"Shit happens," neophyte senator Bato dela Rosa said, defending policemen - who he used to lead - who conducting an anti-drug operation that killed a three-year-old girl alongside her father.

For days this has been the subject of new outrage amongst the critical crowd, leading, of course, to his remarks being amplified further and further.

"Shit happens," you are constantly reminded.

"Yes," some have remarked, "and shit is also chosen."

This, of course, isn't the first time we've grappled with outrageous remarks from government officials, although it does feel like a different world these days. Rodrigo Duterte has made a brand out of making these outrageous remarks - there's way too many to mention; only the one about the rape of an Australian missionary, remarks he made on the campaign trail, comes to mind - that, even if you try your best not to be numbed by it, you do.

It's not that you, as the most ardent of critics would love to characterize it, let him get away with it. You're still disappointed, at the very least, but what else can you do? It is the president's brand. He ascended to the presidency on the promise, among others, of not being a phony politician like everybody else. He doesn't care about optics; he doesn't care about protocol. He wears his barong with the sleeves rolled up. He gets really animated when he speaks, prepared scripts be damned. And his base, at the very least, enjoys it. They'll say - and I'm sure some of those who aren't so fond of him would, too - that Duterte is very refreshing compared to the excessively measured, PR-based tenure of Noynoy Aquino. He tried his best to maintain an image of integrity and, dare I say, purity - but whenever he is personally hit by not-frilly accusations of corruption, he throws a tantrum, exacerbating the situation even further. Do you really want that?

It's no surprise "shit is also chosen", as many have said. Not just chosen, really, but left to ferment and... is "bloom" an appropriate word? I am disappointed, yes, but I am no longer surprised. The last time we as a nation tried to take that road - one strewn with yellow ribbons - it, on the surface, didn't turn out so well: we had an incompetent and indecisive president, and no matter what his administration particularly did, the fact is, we had an incompetent and indecisive president, and that is a deal-breaker. Now we as a nation have gone for the complete opposite: someone whose words are outrageous, whose deeds are outrageous, but hey, at least he gets something done. Like, look at all those highways. He did all that! (Never mind that the nature of bureaucracy means these projects began long before Duterte harbored ambitions to become president.) Would you really prefer a stupid, autistic president who can't do shit over a pottymouthed one who's done more than that, and then some?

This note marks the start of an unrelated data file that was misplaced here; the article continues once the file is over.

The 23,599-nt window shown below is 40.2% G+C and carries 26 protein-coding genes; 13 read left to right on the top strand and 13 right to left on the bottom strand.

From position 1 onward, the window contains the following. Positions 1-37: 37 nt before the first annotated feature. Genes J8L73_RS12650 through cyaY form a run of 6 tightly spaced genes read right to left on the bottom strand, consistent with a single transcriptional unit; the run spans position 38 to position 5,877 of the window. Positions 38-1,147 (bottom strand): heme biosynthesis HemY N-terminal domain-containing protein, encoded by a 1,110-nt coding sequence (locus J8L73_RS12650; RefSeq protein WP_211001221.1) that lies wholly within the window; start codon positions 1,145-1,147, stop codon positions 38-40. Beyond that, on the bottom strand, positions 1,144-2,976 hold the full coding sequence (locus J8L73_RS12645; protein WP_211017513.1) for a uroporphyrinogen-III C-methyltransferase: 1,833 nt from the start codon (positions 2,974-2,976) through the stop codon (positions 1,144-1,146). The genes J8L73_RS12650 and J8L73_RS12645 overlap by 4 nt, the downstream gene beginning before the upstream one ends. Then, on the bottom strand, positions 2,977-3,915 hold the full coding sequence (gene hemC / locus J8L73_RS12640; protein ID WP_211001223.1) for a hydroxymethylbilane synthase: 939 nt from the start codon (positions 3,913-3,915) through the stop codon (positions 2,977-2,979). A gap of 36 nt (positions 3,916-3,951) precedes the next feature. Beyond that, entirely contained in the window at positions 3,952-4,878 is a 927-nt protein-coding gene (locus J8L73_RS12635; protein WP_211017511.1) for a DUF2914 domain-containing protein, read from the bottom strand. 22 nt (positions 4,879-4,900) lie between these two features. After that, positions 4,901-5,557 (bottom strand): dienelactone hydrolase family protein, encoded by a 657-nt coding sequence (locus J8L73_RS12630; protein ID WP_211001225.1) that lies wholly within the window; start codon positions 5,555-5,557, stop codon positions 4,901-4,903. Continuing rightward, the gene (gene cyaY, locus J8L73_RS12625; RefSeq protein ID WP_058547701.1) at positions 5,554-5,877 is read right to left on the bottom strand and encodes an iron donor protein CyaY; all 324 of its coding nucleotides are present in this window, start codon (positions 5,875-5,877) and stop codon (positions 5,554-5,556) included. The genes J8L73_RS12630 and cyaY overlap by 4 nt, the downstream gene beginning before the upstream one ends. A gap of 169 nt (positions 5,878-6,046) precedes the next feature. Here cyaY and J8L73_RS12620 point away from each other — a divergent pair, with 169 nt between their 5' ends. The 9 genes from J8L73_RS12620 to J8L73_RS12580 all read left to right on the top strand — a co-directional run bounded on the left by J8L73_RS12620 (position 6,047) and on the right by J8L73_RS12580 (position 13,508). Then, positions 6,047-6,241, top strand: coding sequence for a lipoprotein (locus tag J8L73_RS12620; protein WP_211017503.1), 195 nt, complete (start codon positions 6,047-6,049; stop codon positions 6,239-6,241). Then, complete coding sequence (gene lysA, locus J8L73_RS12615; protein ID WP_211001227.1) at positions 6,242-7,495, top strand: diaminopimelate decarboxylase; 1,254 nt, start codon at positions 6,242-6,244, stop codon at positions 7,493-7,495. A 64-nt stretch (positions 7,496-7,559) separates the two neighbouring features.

And so it remains a losing battle, at least for the ardent critics, the ones who claim to be fighting for integrity but turn out to be as partisan as the people they denounce. No matter how much you share on social media exposing the fraud that this president is, the fact is, people still find him refreshing compared to all that came before. Yes, it's a mix of the hyperpartisan nature of discourse that slowly emerged when we split ourselves into pro-Erap and anti-Erap camps, and really blossomed when the so-called "unity candidate", Noynoy Aquino, assumed office. Somehow we've become comfortable with that, and went for unfiltered over curated. Why else would media outlets continue to cover his every speech, word for word, even if he never really says anything new? It's good for business. You need to appease the beast that gives you kudos, and in effect, the means to survive. You need the masses to huddle around you, which would mean those in power would choose you over others, propagating their brand through your platform. And so the cycle continues, optics be damned.

The irony, of course, is that this president is just as PR-driven as the predecessor he's vilified. But I understand what they're trying to do. The public - not the majority, you will insist, but the law is what it is - has chosen shit, and it's left out to ferment until it dries up and it's impossible to remove, and you just live with it. After all, why kick out a corrupt government when they've built some roads to make traffic better?

And your responses...

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